Sunday’s Sermon: Are We Ready for Solid Food?

  • Boys have recently started eating “solid” foods → It’s funny how this one change has made such a significant impact on our lives. It’s turned every meal in our household into an adventure!
    • What will the boys eat today?
    • How much will they eat? In conjunction with that, how much will they be wearing by the end of the meal?
    • This step = become a very tangible representation for us of how much and how quickly they’re changing – learning, growing and maturing
    • Learning to eat = not the only way to be adventurous with our food → constantly learning, growing and maturing in our own tastes, too
      • If you love to cook …
        • How often do you go into your kitchen and just start putting things together?
        • How often do you try a new recipe, especially one with some exotic ingredient?
      • If you prefer to eat out …
        • How often do you try something new at your favorite restaurant?
        • How often do you try a new restaurant, especially one that serves real ethnic dishes?
          • Americanized versions don’t count
      • Just like the boys are learning to try new things and finding appreciations for new foods, our own culinary preferences are often developing and changing.
    • And as I was thinking about the Scripture passages this week, it struck me that both as individual people of faith and as the church together, we’re not so different.
      • Constantly learning, growing, and maturing in our faith
  • Learning = messy process!
    • When it comes to baby food – Ian and Luke are constantly covered in all manner of foodiness → inevitably end up with food in their noses, eyebrows, hair, etc. … but this is how they learn.
      • Learn about consistency → soft, smooshie, crunchy, wet
      • Learn about feeding themselves → Have you ever thought about what a complex action it is trying to get your spoon up to your face and actually getting it into that small hole that is your mouth?
        • Developing coordination
        • Developing muscle control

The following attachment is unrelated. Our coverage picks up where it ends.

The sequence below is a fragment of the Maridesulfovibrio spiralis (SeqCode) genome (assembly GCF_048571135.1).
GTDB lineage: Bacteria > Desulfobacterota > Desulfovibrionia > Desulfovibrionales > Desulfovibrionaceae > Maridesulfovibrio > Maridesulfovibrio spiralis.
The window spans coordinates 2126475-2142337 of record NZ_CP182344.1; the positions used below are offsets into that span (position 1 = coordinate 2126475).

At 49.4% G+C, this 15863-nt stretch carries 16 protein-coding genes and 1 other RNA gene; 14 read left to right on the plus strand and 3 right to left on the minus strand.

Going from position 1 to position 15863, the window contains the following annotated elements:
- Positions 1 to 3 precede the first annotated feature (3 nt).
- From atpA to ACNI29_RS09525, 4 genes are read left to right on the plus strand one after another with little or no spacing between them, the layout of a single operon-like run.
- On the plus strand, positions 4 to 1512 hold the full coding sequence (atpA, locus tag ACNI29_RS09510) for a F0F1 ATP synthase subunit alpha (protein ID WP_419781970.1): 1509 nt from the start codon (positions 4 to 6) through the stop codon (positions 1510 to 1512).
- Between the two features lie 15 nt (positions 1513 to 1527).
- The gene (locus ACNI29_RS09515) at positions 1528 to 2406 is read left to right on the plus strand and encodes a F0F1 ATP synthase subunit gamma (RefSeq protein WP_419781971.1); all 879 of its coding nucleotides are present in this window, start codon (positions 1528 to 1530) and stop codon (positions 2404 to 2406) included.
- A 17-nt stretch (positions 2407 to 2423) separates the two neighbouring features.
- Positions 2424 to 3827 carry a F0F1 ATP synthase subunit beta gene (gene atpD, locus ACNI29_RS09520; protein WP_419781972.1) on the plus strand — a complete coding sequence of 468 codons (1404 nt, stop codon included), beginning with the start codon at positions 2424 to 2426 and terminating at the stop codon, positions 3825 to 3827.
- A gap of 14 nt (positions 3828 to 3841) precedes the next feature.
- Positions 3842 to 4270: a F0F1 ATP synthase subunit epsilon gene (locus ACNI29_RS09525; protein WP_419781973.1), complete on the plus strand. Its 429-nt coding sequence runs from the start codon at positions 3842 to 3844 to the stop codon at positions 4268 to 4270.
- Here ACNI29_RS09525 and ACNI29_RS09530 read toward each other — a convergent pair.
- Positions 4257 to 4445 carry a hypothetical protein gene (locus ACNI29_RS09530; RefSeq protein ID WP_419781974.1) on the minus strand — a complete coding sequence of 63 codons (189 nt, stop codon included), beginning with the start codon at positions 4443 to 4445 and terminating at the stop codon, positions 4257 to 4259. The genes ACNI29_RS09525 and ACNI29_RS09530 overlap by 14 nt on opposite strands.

• Learning about gratification (sometimes instant, sometimes delayed, depending on how coordinated they’re being!)
    • As someone who likes to cook – trying a new recipe can be messy, too
      • Pulling out bowl after bowl after bowl
      • Trying to find space on the counter for …
        • Ingredients
        • Necessary equipment (bowls, mixer, cutting board, etc.)
        • Recipe (card, book, iPad) → must be easy to see but not easy to spill on
    • And when it comes to all the learning and growing and maturing that we do in our faith, that’s a messy process, too!
      • Messy because it’s a series of choices – Deut text: See, I have set before you today life and prosperity, death and adversity. … I call heaven and earth to witness against you today that I have set before you life and death, blessings and curses. Choose life so that you and your descendants may live.[1]
      • Choices, choices, choices … and choices can be tricky things. Simply making a – any choice! – choice is difficult enough sometimes.
        • Story of trying to choose a Barbie dress as a kid
      • And choices are also messy because when we look back, there are always some choices we’re glad we’ve made, but there are also some we wish we could take back and do over.
        • Deut passage = Moses speaking to the Israelites → What an exceptionally messy history of good choices and bad choices! So why is it so hard? How can things get so messy so fast?
    • Paul answers our question with a question this morning: For as long as there is jealousy and quarreling among you, are you not of the flesh, and behaving according to human inclinations?[2] → So Paul wants to know what it is that we’re basing our decisions on. Do we base them on our own desires and imperfections – imperfect perceptions, imperfect understandings, imperfect mindsets – or do we base them on God?
      • Paul makes it clear – choices based on something other than God end up a mess
        • Divisiveness
        • Quarreling
        • Finger-pointing
        • Accusations
    • Now, wait … is Paul talking about the church in Corinth at this point, or did he have some window into today’s Church? Because this sounds awfully similar to the mess that Christianity has become today. We’re more focused on the ways we’re different than we are on the connections that we share in this amazing gift called “faith.”
      • Paul’s opinion about this type of behavior is clear: For when one says, “I belong to Paul,” and another, “I belong to Apollos,” are you not merely human? What then is Apollos? What is Paul? Servants through whom you came to believe, as the Lord assigned to each. I planted, Apollos watered, but God gave the growth. So neither the one who plants nor the one who waters is anything, but only God who gives the growth. … For we are God’s servants, working together; you are God’s field, God’s building.[3] → Paul’s saying, “It’s not about who does the planting. It’s about who does the growing … and for each and every one of us, that’s God.” – reminder that we are always growing, learning and maturing in the light of God’s guidance and love
  • And thank God for that guidance and love because the choices out here are endless!
    • You know, when it comes to baby food, one of the craziest and more unexpected things that we’ve discovered is the varying degrees that fall under the umbrella term “solid food.”